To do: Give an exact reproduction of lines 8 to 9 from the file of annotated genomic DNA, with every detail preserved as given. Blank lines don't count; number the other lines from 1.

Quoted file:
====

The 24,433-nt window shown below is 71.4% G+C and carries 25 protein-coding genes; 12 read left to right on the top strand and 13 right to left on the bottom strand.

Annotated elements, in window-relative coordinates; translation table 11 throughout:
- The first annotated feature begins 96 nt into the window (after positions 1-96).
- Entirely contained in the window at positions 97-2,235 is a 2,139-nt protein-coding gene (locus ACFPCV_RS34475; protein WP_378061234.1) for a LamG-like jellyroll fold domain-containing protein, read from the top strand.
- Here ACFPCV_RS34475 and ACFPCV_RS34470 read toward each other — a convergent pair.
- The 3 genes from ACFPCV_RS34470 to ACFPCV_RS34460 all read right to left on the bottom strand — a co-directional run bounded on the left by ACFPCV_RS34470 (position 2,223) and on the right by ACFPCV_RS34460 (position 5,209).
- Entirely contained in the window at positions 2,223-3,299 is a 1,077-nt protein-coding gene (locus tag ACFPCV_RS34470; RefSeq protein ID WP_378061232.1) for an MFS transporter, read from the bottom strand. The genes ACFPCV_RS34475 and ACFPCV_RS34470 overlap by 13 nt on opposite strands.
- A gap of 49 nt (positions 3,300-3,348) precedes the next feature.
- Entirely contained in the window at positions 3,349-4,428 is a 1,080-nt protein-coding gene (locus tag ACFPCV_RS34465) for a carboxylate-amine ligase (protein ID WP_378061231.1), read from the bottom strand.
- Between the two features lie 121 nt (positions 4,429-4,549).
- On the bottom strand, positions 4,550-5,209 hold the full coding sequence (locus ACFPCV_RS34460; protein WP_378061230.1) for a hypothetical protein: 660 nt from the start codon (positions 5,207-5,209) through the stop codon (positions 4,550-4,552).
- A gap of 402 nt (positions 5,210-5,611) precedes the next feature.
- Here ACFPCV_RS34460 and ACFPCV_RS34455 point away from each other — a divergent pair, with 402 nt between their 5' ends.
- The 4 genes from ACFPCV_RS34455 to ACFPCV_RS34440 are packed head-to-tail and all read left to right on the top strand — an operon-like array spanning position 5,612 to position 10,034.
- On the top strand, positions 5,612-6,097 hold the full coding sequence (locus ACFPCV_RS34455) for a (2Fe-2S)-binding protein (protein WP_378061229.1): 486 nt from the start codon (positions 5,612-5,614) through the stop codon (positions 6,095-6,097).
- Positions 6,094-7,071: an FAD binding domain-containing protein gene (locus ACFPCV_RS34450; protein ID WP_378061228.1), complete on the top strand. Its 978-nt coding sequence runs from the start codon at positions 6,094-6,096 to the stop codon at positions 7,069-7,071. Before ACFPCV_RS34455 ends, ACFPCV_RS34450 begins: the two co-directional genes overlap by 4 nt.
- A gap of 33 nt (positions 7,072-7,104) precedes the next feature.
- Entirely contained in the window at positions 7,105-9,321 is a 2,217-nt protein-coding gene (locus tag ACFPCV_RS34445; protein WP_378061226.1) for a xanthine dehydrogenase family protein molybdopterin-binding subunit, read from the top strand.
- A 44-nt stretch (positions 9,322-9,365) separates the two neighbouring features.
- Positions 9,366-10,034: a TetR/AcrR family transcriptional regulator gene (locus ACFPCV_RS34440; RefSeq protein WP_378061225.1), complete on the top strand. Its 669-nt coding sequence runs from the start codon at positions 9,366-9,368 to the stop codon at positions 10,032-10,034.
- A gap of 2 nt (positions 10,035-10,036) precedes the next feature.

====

- A gap of 49 nt (positions 3,300-3,348) precedes the next feature.
- Entirely contained in the window at positions 3,349-4,428 is a 1,080-nt protein-coding gene (locus tag ACFPCV_RS34465) for a carboxylate-amine ligase (protein ID WP_378061231.1), read from the bottom strand.